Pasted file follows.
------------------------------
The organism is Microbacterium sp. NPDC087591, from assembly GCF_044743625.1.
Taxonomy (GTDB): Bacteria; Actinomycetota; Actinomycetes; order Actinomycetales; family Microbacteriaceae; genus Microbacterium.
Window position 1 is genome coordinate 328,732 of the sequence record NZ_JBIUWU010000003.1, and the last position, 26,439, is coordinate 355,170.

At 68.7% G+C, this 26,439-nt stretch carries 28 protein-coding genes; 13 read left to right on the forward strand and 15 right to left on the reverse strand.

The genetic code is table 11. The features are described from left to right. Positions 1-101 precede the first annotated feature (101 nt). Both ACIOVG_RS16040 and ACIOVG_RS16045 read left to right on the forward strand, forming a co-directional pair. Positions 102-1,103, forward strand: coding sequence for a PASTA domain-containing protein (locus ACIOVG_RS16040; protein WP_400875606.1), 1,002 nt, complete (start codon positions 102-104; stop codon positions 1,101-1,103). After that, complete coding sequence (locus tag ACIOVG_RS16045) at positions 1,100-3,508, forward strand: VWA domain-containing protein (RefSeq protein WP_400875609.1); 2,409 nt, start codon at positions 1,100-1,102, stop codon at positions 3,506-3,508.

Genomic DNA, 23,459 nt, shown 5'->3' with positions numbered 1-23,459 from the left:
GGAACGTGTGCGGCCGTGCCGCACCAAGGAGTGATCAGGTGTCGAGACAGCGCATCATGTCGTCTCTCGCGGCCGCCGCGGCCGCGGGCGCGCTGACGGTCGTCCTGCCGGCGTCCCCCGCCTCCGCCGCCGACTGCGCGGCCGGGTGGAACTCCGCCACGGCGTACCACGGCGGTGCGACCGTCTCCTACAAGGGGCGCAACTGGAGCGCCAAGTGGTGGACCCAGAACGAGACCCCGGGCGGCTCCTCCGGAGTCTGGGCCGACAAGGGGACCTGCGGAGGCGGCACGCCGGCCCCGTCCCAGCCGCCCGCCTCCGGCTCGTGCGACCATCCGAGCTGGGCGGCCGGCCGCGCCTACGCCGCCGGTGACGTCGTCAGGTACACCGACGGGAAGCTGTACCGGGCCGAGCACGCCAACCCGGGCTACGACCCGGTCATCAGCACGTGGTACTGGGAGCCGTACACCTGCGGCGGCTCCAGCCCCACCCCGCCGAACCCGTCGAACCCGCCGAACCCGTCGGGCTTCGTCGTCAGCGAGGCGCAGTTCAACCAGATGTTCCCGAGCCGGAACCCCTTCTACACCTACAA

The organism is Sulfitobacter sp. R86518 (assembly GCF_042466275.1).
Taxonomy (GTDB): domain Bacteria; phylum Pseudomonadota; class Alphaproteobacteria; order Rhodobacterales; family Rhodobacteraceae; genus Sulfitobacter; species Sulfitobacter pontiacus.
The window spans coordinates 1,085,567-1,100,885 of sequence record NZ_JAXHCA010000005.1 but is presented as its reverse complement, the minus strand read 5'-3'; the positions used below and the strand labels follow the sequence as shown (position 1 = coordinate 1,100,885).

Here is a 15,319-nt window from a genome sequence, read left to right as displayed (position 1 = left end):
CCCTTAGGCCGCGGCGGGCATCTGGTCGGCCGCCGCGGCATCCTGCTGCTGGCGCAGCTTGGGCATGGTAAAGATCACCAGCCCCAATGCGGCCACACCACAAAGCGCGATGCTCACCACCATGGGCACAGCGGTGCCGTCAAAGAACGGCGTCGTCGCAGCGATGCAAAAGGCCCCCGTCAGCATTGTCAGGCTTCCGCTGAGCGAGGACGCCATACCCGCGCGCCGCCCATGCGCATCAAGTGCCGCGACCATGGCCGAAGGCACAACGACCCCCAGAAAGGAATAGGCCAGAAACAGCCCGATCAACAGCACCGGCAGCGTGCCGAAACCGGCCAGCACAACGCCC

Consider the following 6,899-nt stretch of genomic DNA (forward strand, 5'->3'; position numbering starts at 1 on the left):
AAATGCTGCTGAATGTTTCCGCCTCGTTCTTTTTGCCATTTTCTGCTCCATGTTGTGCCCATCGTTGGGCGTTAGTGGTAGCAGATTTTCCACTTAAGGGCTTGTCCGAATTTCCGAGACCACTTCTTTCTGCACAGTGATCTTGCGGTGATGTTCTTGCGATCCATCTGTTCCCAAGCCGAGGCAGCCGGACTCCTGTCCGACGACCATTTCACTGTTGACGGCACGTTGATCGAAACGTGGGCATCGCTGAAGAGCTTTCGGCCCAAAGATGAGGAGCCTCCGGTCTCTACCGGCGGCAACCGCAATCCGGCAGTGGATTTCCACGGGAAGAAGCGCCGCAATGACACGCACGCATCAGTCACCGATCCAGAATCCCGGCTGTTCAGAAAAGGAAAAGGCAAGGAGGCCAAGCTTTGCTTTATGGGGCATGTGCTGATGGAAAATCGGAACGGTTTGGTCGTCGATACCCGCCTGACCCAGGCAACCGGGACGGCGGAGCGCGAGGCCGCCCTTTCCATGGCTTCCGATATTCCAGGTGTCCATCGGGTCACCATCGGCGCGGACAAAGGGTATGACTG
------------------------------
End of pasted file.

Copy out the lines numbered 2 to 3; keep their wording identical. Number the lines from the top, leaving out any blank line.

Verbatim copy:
Taxonomy (GTDB): Bacteria; Actinomycetota; Actinomycetes; order Actinomycetales; family Microbacteriaceae; genus Microbacterium.
Window position 1 is genome coordinate 328,732 of the sequence record NZ_JBIUWU010000003.1, and the last position, 26,439, is coordinate 355,170.